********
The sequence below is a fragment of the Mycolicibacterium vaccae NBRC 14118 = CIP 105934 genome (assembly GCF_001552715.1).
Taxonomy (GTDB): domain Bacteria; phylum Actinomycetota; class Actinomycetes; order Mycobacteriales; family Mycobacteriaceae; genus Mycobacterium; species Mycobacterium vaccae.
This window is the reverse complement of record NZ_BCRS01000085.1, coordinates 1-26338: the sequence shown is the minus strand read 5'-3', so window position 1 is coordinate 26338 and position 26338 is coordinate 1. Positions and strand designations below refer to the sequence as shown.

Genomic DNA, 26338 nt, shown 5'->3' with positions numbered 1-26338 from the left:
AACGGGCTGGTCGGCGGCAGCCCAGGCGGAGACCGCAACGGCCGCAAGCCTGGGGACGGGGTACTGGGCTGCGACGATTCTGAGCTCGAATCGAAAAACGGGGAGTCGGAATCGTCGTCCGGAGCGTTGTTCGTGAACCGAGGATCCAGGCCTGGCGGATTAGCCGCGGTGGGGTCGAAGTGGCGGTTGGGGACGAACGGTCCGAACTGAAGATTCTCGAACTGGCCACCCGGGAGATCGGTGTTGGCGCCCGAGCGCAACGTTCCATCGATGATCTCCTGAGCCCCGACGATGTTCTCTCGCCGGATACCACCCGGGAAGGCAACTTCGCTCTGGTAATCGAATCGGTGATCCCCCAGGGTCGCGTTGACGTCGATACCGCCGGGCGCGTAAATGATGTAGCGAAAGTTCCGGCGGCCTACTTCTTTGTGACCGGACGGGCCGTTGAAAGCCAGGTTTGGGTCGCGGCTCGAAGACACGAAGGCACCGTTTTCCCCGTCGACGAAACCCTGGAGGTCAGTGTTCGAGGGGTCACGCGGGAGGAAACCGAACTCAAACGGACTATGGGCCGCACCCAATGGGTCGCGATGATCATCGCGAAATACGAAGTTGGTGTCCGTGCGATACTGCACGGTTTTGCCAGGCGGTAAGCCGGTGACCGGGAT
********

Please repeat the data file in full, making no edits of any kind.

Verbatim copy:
The sequence below is a fragment of the Mycolicibacterium vaccae NBRC 14118 = CIP 105934 genome (assembly GCF_001552715.1).
Taxonomy (GTDB): domain Bacteria; phylum Actinomycetota; class Actinomycetes; order Mycobacteriales; family Mycobacteriaceae; genus Mycobacterium; species Mycobacterium vaccae.
This window is the reverse complement of record NZ_BCRS01000085.1, coordinates 1-26338: the sequence shown is the minus strand read 5'-3', so window position 1 is coordinate 26338 and position 26338 is coordinate 1. Positions and strand designations below refer to the sequence as shown.

Genomic DNA, 26338 nt, shown 5'->3' with positions numbered 1-26338 from the left:
AACGGGCTGGTCGGCGGCAGCCCAGGCGGAGACCGCAACGGCCGCAAGCCTGGGGACGGGGTACTGGGCTGCGACGATTCTGAGCTCGAATCGAAAAACGGGGAGTCGGAATCGTCGTCCGGAGCGTTGTTCGTGAACCGAGGATCCAGGCCTGGCGGATTAGCCGCGGTGGGGTCGAAGTGGCGGTTGGGGACGAACGGTCCGAACTGAAGATTCTCGAACTGGCCACCCGGGAGATCGGTGTTGGCGCCCGAGCGCAACGTTCCATCGATGATCTCCTGAGCCCCGACGATGTTCTCTCGCCGGATACCACCCGGGAAGGCAACTTCGCTCTGGTAATCGAATCGGTGATCCCCCAGGGTCGCGTTGACGTCGATACCGCCGGGCGCGTAAATGATGTAGCGAAAGTTCCGGCGGCCTACTTCTTTGTGACCGGACGGGCCGTTGAAAGCCAGGTTTGGGTCGCGGCTCGAAGACACGAAGGCACCGTTTTCCCCGTCGACGAAACCCTGGAGGTCAGTGTTCGAGGGGTCACGCGGGAGGAAACCGAACTCAAACGGACTATGGGCCGCACCCAATGGGTCGCGATGATCATCGCGAAATACGAAGTTGGTGTCCGTGCGATACTGCACGGTTTTGCCAGGCGGTAAGCCGGTGACCGGGAT